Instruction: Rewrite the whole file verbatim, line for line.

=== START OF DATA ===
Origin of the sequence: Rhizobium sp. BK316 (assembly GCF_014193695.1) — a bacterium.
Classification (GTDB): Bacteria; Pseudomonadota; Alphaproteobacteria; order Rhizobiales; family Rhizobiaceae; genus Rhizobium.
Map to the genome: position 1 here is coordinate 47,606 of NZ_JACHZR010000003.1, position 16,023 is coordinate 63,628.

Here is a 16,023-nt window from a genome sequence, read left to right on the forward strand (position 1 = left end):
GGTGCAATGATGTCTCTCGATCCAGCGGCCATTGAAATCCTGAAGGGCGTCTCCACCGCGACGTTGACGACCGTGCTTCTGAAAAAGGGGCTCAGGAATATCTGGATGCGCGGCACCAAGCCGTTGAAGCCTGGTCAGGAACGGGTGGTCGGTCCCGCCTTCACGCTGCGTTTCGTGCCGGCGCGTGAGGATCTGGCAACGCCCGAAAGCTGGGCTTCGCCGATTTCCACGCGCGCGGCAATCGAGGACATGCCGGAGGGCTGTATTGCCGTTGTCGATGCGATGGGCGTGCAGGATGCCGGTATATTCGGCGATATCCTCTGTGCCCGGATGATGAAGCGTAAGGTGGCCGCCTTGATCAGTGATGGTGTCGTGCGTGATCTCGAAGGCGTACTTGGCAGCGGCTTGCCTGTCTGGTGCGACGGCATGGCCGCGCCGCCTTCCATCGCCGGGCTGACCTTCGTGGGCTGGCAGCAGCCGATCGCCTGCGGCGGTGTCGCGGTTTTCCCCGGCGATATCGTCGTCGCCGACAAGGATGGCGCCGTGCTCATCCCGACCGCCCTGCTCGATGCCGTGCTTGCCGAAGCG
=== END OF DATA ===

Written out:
Origin of the sequence: Rhizobium sp. BK316 (assembly GCF_014193695.1) — a bacterium.
Classification (GTDB): Bacteria; Pseudomonadota; Alphaproteobacteria; order Rhizobiales; family Rhizobiaceae; genus Rhizobium.
Map to the genome: position 1 here is coordinate 47,606 of NZ_JACHZR010000003.1, position 16,023 is coordinate 63,628.

Here is a 16,023-nt window from a genome sequence, read left to right on the forward strand (position 1 = left end):
GGTGCAATGATGTCTCTCGATCCAGCGGCCATTGAAATCCTGAAGGGCGTCTCCACCGCGACGTTGACGACCGTGCTTCTGAAAAAGGGGCTCAGGAATATCTGGATGCGCGGCACCAAGCCGTTGAAGCCTGGTCAGGAACGGGTGGTCGGTCCCGCCTTCACGCTGCGTTTCGTGCCGGCGCGTGAGGATCTGGCAACGCCCGAAAGCTGGGCTTCGCCGATTTCCACGCGCGCGGCAATCGAGGACATGCCGGAGGGCTGTATTGCCGTTGTCGATGCGATGGGCGTGCAGGATGCCGGTATATTCGGCGATATCCTCTGTGCCCGGATGATGAAGCGTAAGGTGGCCGCCTTGATCAGTGATGGTGTCGTGCGTGATCTCGAAGGCGTACTTGGCAGCGGCTTGCCTGTCTGGTGCGACGGCATGGCCGCGCCGCCTTCCATCGCCGGGCTGACCTTCGTGGGCTGGCAGCAGCCGATCGCCTGCGGCGGTGTCGCGGTTTTCCCCGGCGATATCGTCGTCGCCGACAAGGATGGCGCCGTGCTCATCCCGACCGCCCTGCTCGATGCCGTGCTTGCCGAAGCG